Aussie researchers test kangaroo tendons to help injured athletes

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Sydney : Tendons from Australia's iconic kangaroos are being tested for use in human knee, ankle and shoulder ligament replacement surgery, with some of the country's injury-prone athletes seen as the first few major beneficiaries of the novel treatment, according to the latest research.

The unprecedented study has "early proof of concept testing" that kangaroo tendons are "six times stronger than human cruciate ligament," the University of Sydney said in a statement late Tuesday.

"Kangaroo tendon has a similar composition to humans but is longer and has better mechanical properties, which makes it an exciting natural product that could be used in a range of surgical procedures," said orthopaedic surgeon Nick Hartnell, who heads one of the three industry partners working with the university on the project.

The project includes an investment of 2.4 million Australian dollars ($1.73 million) by the industry partners, with the tendons for the medical graft material salvaged from the kangaroo meat industry and annual culling of the animals.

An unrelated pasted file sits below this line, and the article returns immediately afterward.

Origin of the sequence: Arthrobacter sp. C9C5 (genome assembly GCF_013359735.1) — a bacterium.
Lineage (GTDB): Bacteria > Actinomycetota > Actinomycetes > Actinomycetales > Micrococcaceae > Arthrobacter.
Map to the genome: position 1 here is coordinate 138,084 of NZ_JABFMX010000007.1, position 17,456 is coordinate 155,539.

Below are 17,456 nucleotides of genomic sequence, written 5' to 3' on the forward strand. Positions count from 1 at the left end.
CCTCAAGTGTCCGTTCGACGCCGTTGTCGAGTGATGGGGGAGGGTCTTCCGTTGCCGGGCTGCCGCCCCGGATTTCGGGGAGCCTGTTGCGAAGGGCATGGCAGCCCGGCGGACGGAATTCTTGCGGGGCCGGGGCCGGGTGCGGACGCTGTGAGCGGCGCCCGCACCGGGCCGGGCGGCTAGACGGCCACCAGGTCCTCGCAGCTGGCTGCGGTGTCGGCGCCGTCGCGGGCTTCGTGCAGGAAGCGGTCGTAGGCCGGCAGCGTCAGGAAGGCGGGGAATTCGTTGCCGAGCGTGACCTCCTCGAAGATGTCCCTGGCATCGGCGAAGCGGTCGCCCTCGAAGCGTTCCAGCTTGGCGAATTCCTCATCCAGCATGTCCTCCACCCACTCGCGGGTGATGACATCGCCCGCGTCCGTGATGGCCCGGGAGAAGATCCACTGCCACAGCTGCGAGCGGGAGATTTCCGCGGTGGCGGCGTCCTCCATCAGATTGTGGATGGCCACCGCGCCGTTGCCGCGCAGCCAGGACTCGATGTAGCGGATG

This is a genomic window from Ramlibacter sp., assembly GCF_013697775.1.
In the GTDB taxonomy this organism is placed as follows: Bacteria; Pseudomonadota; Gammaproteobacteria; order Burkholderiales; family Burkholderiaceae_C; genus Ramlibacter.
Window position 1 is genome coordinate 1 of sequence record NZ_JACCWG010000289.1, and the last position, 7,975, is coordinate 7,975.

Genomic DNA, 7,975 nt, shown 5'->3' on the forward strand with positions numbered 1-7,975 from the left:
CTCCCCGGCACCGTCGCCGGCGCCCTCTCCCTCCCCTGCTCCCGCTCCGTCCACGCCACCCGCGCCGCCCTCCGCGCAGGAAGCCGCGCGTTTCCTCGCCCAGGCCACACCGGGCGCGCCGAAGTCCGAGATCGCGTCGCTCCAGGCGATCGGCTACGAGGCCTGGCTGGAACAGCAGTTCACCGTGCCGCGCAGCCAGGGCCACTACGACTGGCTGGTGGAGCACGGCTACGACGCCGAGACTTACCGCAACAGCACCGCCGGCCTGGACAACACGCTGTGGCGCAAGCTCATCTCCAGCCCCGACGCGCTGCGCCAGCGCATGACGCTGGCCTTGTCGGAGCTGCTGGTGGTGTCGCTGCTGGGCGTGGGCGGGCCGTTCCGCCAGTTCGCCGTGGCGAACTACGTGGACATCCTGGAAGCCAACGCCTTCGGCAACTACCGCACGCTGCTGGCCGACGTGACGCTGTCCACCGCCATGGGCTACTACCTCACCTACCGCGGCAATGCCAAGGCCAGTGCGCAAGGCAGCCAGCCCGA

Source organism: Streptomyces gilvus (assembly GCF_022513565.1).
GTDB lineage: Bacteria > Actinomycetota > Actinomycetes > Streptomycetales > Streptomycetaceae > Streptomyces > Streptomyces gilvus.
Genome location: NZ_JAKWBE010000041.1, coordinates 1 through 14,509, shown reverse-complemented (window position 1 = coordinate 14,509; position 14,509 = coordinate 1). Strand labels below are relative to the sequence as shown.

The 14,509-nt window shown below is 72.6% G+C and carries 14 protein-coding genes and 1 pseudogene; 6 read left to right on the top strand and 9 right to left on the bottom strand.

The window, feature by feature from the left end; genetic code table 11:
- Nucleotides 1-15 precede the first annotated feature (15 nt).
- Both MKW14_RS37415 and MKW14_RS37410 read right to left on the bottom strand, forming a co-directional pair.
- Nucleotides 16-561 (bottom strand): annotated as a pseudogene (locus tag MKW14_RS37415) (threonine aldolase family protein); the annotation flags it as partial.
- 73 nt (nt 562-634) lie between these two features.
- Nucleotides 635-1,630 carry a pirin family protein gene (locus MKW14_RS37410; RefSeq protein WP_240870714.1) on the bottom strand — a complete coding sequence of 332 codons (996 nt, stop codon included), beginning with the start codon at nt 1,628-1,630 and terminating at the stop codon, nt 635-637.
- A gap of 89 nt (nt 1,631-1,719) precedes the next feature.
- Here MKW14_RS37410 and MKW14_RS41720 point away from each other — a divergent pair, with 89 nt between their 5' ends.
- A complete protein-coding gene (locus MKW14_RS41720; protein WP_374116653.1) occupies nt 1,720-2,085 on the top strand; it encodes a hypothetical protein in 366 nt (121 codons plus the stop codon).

Another element of the project includes testing and manufacturing the viability of 3D-printed biodegradable screws made from a ceramic material to fix the kangaroo tendon to human bone, said the university.

"Materials used in ligament reconstructions come from three sources: humans, pigs, and synthetic constructs, and each has drawbacks," said the university's Dr Elizabeth Clarke, who is co-leading the kangaroo tendon-testing project.

Pig tissue alone is used for multi-ligament and revision cases, not primary surgeries, according to the researchers.

The medical use of the marsupial tendons could be key in the treatment of injury-prone athletes such as Australian footballer Alex Johnson, Hartnell told local media.

The defender, who damaged one of his knee ligaments on Sunday and could need a sixth knee reconstruction, stands to gain from the kangaroo tendon treatment, said Hartnell.

The next few steps will include making the kangaroo tendons safe and effective for transplantation in humans, said the researchers.